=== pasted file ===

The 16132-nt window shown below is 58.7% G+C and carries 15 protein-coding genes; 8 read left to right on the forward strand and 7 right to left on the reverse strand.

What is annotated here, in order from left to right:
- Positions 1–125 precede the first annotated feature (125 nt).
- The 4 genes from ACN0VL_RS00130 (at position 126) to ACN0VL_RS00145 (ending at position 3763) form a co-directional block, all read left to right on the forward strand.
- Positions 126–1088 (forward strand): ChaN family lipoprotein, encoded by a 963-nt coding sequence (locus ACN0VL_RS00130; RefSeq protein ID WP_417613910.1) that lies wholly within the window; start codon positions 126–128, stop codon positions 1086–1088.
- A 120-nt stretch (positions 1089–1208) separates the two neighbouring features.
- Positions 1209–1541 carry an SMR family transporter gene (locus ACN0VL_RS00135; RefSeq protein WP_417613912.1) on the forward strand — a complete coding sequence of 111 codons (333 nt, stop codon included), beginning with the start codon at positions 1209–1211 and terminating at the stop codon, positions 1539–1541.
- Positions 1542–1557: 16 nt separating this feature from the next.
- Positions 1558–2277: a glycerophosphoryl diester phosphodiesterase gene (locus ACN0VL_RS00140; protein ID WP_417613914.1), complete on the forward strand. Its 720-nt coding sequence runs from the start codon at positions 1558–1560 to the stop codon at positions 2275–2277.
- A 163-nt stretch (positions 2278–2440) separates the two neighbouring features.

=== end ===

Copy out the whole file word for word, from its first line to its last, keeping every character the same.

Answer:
The 16132-nt window shown below is 58.7% G+C and carries 15 protein-coding genes; 8 read left to right on the forward strand and 7 right to left on the reverse strand.

What is annotated here, in order from left to right:
- Positions 1–125 precede the first annotated feature (125 nt).
- The 4 genes from ACN0VL_RS00130 (at position 126) to ACN0VL_RS00145 (ending at position 3763) form a co-directional block, all read left to right on the forward strand.
- Positions 126–1088 (forward strand): ChaN family lipoprotein, encoded by a 963-nt coding sequence (locus ACN0VL_RS00130; RefSeq protein ID WP_417613910.1) that lies wholly within the window; start codon positions 126–128, stop codon positions 1086–1088.
- A 120-nt stretch (positions 1089–1208) separates the two neighbouring features.
- Positions 1209–1541 carry an SMR family transporter gene (locus ACN0VL_RS00135; RefSeq protein WP_417613912.1) on the forward strand — a complete coding sequence of 111 codons (333 nt, stop codon included), beginning with the start codon at positions 1209–1211 and terminating at the stop codon, positions 1539–1541.
- Positions 1542–1557: 16 nt separating this feature from the next.
- Positions 1558–2277: a glycerophosphoryl diester phosphodiesterase gene (locus ACN0VL_RS00140; protein ID WP_417613914.1), complete on the forward strand. Its 720-nt coding sequence runs from the start codon at positions 1558–1560 to the stop codon at positions 2275–2277.
- A 163-nt stretch (positions 2278–2440) separates the two neighbouring features.